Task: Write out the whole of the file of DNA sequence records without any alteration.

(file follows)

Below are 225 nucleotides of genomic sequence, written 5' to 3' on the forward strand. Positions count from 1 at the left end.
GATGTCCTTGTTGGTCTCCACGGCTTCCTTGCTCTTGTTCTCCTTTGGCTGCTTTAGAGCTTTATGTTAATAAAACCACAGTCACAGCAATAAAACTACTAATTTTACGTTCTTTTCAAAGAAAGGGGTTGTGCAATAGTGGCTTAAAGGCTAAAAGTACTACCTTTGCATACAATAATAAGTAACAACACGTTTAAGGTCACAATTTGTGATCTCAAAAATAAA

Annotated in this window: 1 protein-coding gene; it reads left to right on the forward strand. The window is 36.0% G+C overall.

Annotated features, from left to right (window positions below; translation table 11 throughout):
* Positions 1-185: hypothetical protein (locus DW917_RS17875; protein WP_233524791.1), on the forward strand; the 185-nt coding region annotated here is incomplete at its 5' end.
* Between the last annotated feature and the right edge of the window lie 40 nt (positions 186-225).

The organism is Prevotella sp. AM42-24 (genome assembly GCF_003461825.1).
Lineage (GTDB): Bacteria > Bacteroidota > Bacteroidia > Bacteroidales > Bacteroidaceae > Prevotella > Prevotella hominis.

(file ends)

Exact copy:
Below are 225 nucleotides of genomic sequence, written 5' to 3' on the forward strand. Positions count from 1 at the left end.
GATGTCCTTGTTGGTCTCCACGGCTTCCTTGCTCTTGTTCTCCTTTGGCTGCTTTAGAGCTTTATGTTAATAAAACCACAGTCACAGCAATAAAACTACTAATTTTACGTTCTTTTCAAAGAAAGGGGTTGTGCAATAGTGGCTTAAAGGCTAAAAGTACTACCTTTGCATACAATAATAAGTAACAACACGTTTAAGGTCACAATTTGTGATCTCAAAAATAAA

Annotated in this window: 1 protein-coding gene; it reads left to right on the forward strand. The window is 36.0% G+C overall.

Annotated features, from left to right (window positions below; translation table 11 throughout):
* Positions 1-185: hypothetical protein (locus DW917_RS17875; protein WP_233524791.1), on the forward strand; the 185-nt coding region annotated here is incomplete at its 5' end.
* Between the last annotated feature and the right edge of the window lie 40 nt (positions 186-225).

The organism is Prevotella sp. AM42-24 (genome assembly GCF_003461825.1).
Lineage (GTDB): Bacteria > Bacteroidota > Bacteroidia > Bacteroidales > Bacteroidaceae > Prevotella > Prevotella hominis.